The term “contact adhesion” or “contact adherence” refers to an adhesive system whereby a tacky surface adheres to create a bond without the necessity of one of the materials entering a liquid state to create the bond.
“Homofilament” refers to a fiber formed from only one predominate polymer and made from a single stream of that polymer. This is not meant to exclude fibers formed from one polymer to which small amounts of additives have been added for coloration, adhesive properties, anti-static properties, lubrication, hydrophilicity, processability, etc.
As used herein, the term “machine direction” or MD means the length of a fabric in the direction in which it is produced. The term “cross machine direction” or CD means the width of fabric, i.e. a direction generally perpendicular to the MD.
The term “meltblown fibers” means fibers formed by extruding a molten thermoplastic material through a plurality of fine, usually circular, die capillaries as molten threads or filaments into converging high velocity heated gas (e.g., air) streams which attenuate the filaments of molten thermoplastic material to reduce their diameter, which may be microfiber diameter. Thereafter, the meltblown fibers are carried by the high velocity gas stream and are deposited on a collecting surface to form a web of randomly dispersed meltblown fibers. Such a process is disclosed for example, in U.S. Pat. No. 3,849,241 to Butin et al. Meltblown fibers are microfibers which may be continuous or discontinuous, are generally smaller than 10 microns in diameter, and are generally self bonding when deposited onto a collecting surface.
The term “microfibers” means small diameter fibers having an average diameter not greater than about 75 microns, for example, having an average diameter of from about 1 micron to about 50 microns, or more particularly, having an average diameter of from about 1 micron to about 30 microns. Another frequently used expression of fiber diameter is denier, which is defined as grams per 9000 meters of a fiber. For a fiber having circular cross-section, denier may be calculated as fiber diameter in microns squared, multiplied by the density in grams/cc, multiplied by 0.00707. A lower denier indicates a finer fiber and a higher denier indicates a thicker or heavier fiber. For example, the diameter of a polypropylene fiber given as 15 microns may be converted to denier by squaring, multiplying the result by 0.89 g/cc (an assumed polypropylene density for this example) and multiplying by 0.00707. Thus, a 15 micron polypropylene fiber has a denier of about 1.42 (152×0.89×0.00707=1.415). Outside the United States the unit of measurement is more commonly the “tex,” which is defined as the grams per kilometer of fiber. Tex may be calculated as denier/9.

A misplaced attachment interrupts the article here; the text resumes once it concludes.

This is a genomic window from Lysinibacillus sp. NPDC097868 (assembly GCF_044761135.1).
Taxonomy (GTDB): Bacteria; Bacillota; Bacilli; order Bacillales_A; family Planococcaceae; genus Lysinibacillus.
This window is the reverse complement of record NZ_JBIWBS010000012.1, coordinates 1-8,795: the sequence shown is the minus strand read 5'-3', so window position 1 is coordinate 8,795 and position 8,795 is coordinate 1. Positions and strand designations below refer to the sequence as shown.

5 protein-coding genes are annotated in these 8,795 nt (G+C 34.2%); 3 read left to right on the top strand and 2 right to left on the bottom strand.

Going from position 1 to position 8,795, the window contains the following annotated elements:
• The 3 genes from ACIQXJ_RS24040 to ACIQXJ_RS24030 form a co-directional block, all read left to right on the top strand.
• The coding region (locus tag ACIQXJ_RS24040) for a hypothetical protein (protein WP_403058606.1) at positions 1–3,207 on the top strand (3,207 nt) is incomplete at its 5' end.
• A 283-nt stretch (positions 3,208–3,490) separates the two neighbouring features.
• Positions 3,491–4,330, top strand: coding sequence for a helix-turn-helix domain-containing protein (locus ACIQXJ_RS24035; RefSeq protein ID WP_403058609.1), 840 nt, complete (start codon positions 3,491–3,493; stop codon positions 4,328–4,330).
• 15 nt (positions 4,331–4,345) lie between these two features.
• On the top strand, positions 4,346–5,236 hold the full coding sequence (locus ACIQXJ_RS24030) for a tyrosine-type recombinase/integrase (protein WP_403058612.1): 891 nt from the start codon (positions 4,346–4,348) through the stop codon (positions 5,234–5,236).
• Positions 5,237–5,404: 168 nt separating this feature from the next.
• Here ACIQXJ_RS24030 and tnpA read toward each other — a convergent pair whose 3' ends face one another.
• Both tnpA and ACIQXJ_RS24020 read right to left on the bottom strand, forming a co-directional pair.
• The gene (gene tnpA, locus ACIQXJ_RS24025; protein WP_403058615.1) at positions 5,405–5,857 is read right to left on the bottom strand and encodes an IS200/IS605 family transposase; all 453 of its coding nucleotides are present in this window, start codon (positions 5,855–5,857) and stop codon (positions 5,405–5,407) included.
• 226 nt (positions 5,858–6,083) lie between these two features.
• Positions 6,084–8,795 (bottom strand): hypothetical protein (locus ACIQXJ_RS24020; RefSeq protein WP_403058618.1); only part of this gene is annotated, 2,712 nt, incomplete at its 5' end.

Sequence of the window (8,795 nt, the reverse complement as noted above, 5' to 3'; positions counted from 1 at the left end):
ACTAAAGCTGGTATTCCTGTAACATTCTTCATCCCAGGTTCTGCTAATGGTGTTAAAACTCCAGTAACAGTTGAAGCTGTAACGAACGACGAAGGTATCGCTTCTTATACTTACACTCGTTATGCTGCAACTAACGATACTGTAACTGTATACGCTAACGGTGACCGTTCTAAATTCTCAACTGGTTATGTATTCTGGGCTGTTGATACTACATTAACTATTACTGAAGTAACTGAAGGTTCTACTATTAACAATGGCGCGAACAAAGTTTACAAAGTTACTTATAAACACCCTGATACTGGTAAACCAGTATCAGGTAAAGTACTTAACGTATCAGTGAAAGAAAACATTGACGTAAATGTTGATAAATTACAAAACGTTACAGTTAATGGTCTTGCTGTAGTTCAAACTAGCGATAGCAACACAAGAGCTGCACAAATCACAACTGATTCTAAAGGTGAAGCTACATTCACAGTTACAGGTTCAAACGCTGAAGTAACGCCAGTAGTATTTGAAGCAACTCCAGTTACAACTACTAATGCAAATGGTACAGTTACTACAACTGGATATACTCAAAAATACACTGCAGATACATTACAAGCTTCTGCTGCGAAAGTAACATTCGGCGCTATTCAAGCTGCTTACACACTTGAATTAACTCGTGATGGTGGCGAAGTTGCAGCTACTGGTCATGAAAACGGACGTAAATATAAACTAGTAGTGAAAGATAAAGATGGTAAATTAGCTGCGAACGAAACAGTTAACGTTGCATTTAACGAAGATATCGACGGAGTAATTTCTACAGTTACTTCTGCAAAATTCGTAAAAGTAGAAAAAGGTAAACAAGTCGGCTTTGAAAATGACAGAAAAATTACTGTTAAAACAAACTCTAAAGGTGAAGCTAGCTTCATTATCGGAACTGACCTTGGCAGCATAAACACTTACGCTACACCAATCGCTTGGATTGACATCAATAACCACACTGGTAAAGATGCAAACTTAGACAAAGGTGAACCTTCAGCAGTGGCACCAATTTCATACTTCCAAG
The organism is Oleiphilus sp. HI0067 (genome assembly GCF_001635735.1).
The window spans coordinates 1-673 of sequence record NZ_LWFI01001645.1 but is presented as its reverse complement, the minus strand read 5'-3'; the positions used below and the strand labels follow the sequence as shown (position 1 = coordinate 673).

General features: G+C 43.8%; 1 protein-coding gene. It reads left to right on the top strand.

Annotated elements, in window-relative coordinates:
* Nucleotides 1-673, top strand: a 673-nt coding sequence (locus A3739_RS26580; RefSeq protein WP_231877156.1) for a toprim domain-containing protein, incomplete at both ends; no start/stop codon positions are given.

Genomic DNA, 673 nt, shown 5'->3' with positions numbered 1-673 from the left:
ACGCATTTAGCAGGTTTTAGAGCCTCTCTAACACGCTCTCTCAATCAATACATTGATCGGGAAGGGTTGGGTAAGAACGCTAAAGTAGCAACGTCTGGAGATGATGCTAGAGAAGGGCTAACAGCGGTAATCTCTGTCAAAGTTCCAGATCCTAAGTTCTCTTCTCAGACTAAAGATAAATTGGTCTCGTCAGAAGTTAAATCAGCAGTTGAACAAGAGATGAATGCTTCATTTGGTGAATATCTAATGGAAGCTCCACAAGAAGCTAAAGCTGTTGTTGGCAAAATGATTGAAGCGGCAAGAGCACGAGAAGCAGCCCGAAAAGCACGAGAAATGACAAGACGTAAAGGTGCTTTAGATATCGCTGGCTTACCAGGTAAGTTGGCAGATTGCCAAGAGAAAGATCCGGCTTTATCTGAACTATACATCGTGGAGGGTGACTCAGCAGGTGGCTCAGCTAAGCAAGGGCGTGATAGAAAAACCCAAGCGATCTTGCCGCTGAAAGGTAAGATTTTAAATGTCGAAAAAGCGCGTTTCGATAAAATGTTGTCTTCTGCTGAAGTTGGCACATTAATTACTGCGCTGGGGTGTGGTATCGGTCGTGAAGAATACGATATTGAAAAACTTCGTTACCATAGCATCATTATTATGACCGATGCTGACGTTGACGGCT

As used herein, the term “neck” or “neck stretch” interchangeably means that the fabric is drawn such that it is extended under conditions reducing its width or its transverse dimension by drawing and elongating to increase the length of the fabric. The controlled drawing may take place under cool temperatures, room temperature or greater temperatures and is limited to an increase in overall dimension in the direction being drawn up to the elongation required to break the fabric. The necking process typically involves unwinding a sheet from a supply roll and passing it through a brake nip roll assembly driven at a given linear speed. A take-up roll or nip, operating at a linear speed higher than the brake nip roll, draws the fabric and generates the tension needed to elongate and neck the fabric. U.S. Pat. No. 4,965,122 issued Oct. 23, 1990 to Morman, which, discloses a process for providing a reversibly necked nonwoven material which may include necking the material, then heating the necked material, followed by cooling.